Monday, January 21, 2008

Acknowledgement the Surge

Morton Krondacke wonders why won't the Democrats admit the success of the surge?

At a time when public opinion polls are starting to show that the economy is becoming a bigger concern than Iraq, there is Krondacke's question.
For sure, the surge is working militarily -- U.S. deaths are down 80 percent; civilian deaths, 75 percent; car bombs and suicide attacks, 60 percent. Al-Qaida terrorists are on the run. Iraqi security forces have expanded by 100,000 and are now in charge of half of Iraq's provinces.

Politically, there is progress, too, especially at the provincial level. Former Sunni insurgents are cooperating with the United States and Sunni politicians may rejoin the national government. Shiite militants have declared a cease-fire.

The civil war has largely stopped. No national oil revenue law has been passed, but oil revenues are being shared. And Iraq's parliament has passed a law allowing former Baath Party members to collect pensions and serve in the government.

It's not victory. Political progress is slow. But Iraq is heading in the right direction. U.S. forces might have to stay for 10 years more -- but, eventually, as peacekeepers, not combatants, as in Korea and Kosovo. Instead of suffering a huge strategic loss, the United States would have shown it has tenacity, altering its image in the world.

Democrats, however, insist on minimizing the success and advocating early timetables for full withdrawal of U.S. combat forces.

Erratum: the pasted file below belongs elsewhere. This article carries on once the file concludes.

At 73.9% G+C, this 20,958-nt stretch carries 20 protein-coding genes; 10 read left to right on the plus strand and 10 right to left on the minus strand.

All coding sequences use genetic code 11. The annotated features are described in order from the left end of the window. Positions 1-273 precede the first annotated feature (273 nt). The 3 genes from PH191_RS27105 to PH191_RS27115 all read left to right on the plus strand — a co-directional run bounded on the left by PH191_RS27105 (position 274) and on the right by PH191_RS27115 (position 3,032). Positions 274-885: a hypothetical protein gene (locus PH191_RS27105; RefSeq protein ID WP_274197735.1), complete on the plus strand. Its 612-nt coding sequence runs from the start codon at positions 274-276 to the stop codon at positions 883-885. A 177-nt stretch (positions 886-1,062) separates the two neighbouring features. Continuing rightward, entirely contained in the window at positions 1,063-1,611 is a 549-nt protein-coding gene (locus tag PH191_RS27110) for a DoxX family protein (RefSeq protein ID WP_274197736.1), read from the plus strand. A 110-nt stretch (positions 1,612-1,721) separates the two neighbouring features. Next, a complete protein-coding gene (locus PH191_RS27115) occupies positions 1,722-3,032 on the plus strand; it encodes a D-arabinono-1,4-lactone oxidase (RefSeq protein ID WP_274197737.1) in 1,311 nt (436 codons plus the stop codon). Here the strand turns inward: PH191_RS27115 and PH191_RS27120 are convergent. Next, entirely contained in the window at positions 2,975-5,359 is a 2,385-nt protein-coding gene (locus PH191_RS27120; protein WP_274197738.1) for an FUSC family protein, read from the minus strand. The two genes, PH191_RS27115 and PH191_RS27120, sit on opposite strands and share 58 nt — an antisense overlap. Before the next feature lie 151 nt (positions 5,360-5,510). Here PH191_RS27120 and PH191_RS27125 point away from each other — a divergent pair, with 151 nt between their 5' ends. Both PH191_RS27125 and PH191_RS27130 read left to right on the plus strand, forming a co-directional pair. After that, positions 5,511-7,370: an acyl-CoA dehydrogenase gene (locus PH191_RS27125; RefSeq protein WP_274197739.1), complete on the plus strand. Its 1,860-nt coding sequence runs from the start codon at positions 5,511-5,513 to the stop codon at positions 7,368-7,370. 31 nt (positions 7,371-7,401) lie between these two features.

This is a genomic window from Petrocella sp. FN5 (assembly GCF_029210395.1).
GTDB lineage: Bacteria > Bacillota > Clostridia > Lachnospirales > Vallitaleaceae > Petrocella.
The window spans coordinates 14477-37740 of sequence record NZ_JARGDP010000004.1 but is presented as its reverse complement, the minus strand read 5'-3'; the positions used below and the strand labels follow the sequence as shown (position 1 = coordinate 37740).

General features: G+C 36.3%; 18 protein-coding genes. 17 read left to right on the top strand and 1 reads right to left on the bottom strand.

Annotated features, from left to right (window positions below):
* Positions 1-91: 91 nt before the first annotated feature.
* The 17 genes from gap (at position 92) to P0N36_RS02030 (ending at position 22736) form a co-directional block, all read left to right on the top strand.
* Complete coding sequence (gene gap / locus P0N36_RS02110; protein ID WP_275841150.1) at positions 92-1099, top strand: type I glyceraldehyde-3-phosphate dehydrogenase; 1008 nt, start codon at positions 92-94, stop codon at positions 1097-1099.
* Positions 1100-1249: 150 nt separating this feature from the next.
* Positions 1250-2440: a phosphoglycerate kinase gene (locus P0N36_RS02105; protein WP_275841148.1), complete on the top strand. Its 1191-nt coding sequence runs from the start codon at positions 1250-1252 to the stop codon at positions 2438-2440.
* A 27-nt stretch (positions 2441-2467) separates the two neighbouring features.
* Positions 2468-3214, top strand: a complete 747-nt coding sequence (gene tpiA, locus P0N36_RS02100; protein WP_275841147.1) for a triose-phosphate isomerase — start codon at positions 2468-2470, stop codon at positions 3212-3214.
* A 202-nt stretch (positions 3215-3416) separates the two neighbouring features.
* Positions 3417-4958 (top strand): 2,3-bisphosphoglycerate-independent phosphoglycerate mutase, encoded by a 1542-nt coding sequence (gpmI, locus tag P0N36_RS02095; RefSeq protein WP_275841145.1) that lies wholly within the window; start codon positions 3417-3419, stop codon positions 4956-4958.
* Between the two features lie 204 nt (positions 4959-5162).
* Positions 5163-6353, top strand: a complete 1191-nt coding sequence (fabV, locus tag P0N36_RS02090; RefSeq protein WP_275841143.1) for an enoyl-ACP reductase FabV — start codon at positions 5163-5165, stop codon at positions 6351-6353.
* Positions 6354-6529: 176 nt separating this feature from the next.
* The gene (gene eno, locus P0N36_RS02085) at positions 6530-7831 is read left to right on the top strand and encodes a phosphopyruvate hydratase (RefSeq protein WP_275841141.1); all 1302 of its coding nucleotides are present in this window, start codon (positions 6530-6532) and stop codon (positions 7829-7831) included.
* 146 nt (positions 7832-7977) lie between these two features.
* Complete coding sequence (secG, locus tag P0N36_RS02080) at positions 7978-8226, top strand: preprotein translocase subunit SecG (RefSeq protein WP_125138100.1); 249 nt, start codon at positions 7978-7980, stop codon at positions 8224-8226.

The Democratic line now is that it was to be expected that adding American troops would have a military impact -- not that they argued that a year ago -- but that political progress won't occur until the U.S. announces definitively that it's leaving.
Of course, this is a predicatable "moving of the goal posts" that is common in Democratic rhetoric, but it still avoids the question, why won't they talk about the success of the surge?

Fear is one reason. With the economy growing as a concern, the Democrats feel they may be on better turf for them. If the focus of the campaign is on Iraq, then the Democrats would eventually have to posit a plan for what they would do, besides bring the troops home (which Congressional Democrats have been shockingly unable to do). That means a plan to appeal both to their base (the quit-ocrats) and to middle America who generally don't want us to leave a job undone.

But if they are talking economic policies, the Democrats have concrete proposals to put forward. They argue that the GOP plans don't do enough for middle America or the poor (despite evidence to the contrary).

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